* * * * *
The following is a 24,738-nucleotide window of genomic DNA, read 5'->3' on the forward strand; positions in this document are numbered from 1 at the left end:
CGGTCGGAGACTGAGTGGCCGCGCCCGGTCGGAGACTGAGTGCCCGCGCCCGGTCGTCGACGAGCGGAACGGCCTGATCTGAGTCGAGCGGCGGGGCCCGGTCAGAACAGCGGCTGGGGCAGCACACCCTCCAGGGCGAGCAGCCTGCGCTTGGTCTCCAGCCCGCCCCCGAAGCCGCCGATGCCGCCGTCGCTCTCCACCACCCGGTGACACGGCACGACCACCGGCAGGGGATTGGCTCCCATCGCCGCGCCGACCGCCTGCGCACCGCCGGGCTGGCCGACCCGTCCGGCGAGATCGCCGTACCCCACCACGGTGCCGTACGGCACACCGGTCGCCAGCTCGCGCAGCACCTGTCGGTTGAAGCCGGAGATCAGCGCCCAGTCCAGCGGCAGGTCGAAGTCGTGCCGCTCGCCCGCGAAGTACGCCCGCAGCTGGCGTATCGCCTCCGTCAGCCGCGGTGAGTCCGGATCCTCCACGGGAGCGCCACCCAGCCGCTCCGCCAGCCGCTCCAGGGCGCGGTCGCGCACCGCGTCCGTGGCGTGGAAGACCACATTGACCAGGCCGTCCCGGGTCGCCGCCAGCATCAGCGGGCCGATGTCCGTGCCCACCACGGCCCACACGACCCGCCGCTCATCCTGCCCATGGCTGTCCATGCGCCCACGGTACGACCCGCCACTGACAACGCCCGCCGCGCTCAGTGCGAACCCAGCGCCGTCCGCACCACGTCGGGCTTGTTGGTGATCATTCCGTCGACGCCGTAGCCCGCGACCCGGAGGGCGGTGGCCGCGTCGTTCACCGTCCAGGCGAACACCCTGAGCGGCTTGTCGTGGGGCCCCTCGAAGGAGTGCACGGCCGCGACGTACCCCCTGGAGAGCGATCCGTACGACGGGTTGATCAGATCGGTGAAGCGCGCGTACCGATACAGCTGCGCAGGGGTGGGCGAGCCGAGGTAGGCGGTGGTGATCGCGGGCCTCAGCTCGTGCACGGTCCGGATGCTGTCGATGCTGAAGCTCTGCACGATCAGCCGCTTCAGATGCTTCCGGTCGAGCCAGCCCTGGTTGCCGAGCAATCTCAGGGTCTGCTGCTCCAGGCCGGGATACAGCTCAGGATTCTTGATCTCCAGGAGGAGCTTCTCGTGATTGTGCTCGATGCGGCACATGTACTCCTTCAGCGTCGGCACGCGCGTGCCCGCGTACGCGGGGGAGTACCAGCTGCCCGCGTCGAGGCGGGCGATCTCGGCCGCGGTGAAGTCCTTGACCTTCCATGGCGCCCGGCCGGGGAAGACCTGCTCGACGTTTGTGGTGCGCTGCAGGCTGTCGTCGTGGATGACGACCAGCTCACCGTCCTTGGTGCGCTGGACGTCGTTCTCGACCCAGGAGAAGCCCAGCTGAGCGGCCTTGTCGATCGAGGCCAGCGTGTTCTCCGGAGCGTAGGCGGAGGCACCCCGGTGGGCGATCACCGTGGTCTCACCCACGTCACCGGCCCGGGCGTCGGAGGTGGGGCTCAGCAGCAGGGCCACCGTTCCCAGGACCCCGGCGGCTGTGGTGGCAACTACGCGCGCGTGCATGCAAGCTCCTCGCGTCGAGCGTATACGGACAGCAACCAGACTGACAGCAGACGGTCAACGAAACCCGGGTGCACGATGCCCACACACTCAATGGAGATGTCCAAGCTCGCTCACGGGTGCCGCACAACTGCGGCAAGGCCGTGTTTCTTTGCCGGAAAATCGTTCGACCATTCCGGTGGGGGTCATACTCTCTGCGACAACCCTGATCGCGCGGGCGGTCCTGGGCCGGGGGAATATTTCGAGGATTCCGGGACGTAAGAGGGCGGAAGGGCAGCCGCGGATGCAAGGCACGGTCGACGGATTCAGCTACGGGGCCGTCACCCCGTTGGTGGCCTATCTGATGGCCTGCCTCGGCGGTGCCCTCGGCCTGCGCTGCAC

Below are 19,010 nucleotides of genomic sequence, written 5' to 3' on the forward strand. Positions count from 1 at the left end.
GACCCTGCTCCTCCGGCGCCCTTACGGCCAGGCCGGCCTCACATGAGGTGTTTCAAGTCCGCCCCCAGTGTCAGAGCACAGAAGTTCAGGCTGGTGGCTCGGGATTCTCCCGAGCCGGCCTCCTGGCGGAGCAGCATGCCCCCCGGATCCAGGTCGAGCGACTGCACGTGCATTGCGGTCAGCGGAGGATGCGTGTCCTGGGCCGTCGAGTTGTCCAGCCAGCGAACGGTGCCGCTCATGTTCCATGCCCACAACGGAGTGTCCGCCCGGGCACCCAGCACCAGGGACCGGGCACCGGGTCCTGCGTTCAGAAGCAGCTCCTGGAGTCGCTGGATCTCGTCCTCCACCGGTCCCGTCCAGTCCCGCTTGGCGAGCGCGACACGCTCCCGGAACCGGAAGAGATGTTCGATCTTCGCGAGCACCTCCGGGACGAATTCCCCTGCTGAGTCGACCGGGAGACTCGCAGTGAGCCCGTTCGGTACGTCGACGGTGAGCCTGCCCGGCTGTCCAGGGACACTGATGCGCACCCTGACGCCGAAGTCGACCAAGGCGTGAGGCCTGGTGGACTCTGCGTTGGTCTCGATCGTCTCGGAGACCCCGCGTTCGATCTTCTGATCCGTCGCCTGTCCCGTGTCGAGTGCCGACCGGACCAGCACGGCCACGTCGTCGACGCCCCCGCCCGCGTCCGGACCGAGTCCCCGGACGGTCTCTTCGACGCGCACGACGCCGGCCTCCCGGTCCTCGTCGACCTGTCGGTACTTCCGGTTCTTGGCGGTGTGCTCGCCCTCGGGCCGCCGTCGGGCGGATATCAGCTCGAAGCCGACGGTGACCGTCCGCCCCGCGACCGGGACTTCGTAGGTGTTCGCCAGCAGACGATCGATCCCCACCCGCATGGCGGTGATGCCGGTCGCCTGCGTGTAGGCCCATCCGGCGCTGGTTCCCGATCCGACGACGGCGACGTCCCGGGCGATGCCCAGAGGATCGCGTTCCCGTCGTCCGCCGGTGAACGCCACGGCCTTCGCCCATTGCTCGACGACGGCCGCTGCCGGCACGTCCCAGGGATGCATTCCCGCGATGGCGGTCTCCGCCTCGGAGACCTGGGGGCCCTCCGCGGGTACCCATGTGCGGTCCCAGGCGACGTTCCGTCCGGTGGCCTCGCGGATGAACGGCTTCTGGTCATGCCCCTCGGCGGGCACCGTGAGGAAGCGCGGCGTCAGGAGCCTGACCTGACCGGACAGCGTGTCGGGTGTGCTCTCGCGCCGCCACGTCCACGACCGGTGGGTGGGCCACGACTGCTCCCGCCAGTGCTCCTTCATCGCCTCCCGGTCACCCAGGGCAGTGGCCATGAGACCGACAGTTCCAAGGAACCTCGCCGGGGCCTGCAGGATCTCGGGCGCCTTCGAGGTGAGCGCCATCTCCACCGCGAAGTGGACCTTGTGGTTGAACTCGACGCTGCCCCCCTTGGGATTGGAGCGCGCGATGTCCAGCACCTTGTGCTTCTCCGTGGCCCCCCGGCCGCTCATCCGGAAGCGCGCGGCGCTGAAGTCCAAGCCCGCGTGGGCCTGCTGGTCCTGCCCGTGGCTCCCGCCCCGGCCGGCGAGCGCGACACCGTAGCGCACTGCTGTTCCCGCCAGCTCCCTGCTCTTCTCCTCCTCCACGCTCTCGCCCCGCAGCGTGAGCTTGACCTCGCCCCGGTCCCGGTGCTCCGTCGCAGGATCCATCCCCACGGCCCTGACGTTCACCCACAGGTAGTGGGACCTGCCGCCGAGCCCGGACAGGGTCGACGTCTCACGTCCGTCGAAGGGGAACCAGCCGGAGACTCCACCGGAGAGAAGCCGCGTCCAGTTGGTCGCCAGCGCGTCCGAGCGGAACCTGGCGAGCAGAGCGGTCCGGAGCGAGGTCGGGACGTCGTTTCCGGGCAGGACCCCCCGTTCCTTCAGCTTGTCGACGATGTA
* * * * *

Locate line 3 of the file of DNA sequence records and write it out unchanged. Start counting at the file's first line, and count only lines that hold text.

Below are 19,010 nucleotides of genomic sequence, written 5' to 3' on the forward strand. Positions count from 1 at the left end.